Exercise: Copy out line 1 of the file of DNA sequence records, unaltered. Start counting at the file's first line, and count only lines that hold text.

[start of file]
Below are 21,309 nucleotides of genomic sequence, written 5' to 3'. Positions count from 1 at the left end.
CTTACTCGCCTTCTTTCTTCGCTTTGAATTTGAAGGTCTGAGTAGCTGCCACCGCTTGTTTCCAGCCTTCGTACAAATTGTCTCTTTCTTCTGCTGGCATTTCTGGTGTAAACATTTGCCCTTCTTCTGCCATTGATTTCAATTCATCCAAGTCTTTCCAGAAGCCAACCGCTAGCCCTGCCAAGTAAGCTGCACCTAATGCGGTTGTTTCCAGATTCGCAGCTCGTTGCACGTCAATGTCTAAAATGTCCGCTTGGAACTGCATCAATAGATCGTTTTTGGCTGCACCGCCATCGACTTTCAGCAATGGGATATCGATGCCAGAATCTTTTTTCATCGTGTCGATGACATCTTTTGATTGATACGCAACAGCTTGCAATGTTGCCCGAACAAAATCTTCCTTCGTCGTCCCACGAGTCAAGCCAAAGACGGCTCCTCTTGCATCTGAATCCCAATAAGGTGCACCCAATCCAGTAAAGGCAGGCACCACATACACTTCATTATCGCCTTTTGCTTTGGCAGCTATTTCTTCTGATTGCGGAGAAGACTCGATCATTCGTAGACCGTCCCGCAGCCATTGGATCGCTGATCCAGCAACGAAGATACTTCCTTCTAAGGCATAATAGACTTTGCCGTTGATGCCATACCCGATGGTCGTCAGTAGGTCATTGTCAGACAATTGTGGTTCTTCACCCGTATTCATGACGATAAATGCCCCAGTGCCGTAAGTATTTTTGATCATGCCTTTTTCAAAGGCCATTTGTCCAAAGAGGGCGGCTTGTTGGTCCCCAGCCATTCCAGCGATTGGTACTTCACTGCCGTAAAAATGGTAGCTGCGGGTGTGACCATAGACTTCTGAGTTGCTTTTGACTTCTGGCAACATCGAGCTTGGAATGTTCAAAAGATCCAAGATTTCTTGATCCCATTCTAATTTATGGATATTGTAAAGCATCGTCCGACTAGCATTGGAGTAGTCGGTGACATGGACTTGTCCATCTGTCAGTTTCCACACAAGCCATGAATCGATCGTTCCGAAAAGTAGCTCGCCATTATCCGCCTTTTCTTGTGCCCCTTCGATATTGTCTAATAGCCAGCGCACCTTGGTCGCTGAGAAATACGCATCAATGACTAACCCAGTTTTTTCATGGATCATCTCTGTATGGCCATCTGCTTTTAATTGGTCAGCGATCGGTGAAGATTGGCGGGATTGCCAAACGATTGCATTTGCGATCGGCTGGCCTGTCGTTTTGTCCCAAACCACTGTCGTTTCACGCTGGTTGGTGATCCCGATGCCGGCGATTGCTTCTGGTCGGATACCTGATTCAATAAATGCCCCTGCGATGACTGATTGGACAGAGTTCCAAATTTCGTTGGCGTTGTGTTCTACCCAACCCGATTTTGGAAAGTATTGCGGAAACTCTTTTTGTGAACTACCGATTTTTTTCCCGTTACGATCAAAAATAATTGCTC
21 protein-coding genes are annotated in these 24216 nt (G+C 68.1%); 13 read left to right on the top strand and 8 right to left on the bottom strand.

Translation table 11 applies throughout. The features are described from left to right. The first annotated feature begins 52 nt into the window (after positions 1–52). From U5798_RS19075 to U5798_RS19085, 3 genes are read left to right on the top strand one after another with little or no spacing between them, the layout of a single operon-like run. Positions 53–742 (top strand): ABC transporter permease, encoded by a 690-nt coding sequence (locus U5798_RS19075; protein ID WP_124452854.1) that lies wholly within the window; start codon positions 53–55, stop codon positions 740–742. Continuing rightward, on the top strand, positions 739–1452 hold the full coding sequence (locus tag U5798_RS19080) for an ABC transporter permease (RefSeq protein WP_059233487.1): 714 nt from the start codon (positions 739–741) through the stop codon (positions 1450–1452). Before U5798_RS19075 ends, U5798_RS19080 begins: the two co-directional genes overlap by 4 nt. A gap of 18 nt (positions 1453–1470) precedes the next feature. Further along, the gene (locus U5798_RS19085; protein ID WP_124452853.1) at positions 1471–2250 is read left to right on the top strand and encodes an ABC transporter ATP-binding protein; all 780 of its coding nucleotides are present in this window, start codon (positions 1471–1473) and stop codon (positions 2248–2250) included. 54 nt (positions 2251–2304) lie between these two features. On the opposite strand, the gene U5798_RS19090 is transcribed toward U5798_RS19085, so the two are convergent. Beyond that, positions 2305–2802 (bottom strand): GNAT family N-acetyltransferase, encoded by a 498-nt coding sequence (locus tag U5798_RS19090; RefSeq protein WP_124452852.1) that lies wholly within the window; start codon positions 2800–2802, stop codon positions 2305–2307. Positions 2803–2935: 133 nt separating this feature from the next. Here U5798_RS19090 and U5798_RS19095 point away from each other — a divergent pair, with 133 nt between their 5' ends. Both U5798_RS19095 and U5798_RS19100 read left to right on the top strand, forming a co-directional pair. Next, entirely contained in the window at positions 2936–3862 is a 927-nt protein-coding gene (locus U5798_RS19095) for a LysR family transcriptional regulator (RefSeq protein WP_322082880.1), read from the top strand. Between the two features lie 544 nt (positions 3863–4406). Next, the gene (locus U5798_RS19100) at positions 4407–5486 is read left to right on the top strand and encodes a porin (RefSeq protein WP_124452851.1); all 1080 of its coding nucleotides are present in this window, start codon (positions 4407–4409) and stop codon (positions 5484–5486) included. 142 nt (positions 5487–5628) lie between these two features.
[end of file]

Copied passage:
Below are 21,309 nucleotides of genomic sequence, written 5' to 3'. Positions count from 1 at the left end.